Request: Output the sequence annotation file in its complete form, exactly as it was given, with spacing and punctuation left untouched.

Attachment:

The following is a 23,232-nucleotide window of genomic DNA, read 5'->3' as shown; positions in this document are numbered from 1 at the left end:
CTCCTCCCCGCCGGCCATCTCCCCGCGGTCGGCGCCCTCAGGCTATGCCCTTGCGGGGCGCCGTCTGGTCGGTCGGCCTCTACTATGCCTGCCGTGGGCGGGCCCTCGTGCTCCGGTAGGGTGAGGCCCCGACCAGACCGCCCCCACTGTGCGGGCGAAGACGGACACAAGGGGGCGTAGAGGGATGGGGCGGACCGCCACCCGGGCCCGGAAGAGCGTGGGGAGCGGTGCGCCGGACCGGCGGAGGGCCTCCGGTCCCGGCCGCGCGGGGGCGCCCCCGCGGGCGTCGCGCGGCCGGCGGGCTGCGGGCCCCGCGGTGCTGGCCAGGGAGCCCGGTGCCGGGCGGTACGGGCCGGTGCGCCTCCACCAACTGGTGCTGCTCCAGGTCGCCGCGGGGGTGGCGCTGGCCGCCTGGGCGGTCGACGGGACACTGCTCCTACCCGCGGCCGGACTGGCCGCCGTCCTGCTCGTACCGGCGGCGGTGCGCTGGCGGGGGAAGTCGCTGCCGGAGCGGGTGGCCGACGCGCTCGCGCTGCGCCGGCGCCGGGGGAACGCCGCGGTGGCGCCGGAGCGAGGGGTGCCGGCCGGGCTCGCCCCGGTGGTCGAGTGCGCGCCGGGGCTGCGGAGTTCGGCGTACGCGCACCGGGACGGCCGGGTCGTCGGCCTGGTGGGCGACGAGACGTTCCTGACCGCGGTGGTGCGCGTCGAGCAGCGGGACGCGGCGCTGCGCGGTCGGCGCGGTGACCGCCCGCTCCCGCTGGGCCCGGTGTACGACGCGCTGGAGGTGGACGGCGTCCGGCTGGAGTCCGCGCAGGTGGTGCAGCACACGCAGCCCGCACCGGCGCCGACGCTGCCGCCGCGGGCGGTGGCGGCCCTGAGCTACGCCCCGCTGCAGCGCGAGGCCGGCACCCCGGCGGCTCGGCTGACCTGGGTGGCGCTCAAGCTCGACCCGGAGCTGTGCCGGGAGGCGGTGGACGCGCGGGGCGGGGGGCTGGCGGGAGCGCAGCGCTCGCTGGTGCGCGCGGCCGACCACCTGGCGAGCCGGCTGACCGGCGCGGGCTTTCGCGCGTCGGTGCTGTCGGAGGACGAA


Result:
The following is a 23,232-nucleotide window of genomic DNA, read 5'->3' as shown; positions in this document are numbered from 1 at the left end:
CTCCTCCCCGCCGGCCATCTCCCCGCGGTCGGCGCCCTCAGGCTATGCCCTTGCGGGGCGCCGTCTGGTCGGTCGGCCTCTACTATGCCTGCCGTGGGCGGGCCCTCGTGCTCCGGTAGGGTGAGGCCCCGACCAGACCGCCCCCACTGTGCGGGCGAAGACGGACACAAGGGGGCGTAGAGGGATGGGGCGGACCGCCACCCGGGCCCGGAAGAGCGTGGGGAGCGGTGCGCCGGACCGGCGGAGGGCCTCCGGTCCCGGCCGCGCGGGGGCGCCCCCGCGGGCGTCGCGCGGCCGGCGGGCTGCGGGCCCCGCGGTGCTGGCCAGGGAGCCCGGTGCCGGGCGGTACGGGCCGGTGCGCCTCCACCAACTGGTGCTGCTCCAGGTCGCCGCGGGGGTGGCGCTGGCCGCCTGGGCGGTCGACGGGACACTGCTCCTACCCGCGGCCGGACTGGCCGCCGTCCTGCTCGTACCGGCGGCGGTGCGCTGGCGGGGGAAGTCGCTGCCGGAGCGGGTGGCCGACGCGCTCGCGCTGCGCCGGCGCCGGGGGAACGCCGCGGTGGCGCCGGAGCGAGGGGTGCCGGCCGGGCTCGCCCCGGTGGTCGAGTGCGCGCCGGGGCTGCGGAGTTCGGCGTACGCGCACCGGGACGGCCGGGTCGTCGGCCTGGTGGGCGACGAGACGTTCCTGACCGCGGTGGTGCGCGTCGAGCAGCGGGACGCGGCGCTGCGCGGTCGGCGCGGTGACCGCCCGCTCCCGCTGGGCCCGGTGTACGACGCGCTGGAGGTGGACGGCGTCCGGCTGGAGTCCGCGCAGGTGGTGCAGCACACGCAGCCCGCACCGGCGCCGACGCTGCCGCCGCGGGCGGTGGCGGCCCTGAGCTACGCCCCGCTGCAGCGCGAGGCCGGCACCCCGGCGGCTCGGCTGACCTGGGTGGCGCTCAAGCTCGACCCGGAGCTGTGCCGGGAGGCGGTGGACGCGCGGGGCGGGGGGCTGGCGGGAGCGCAGCGCTCGCTGGTGCGCGCGGCCGACCACCTGGCGAGCCGGCTGACCGGCGCGGGCTTTCGCGCGTCGGTGCTGTCGGAGGACGAA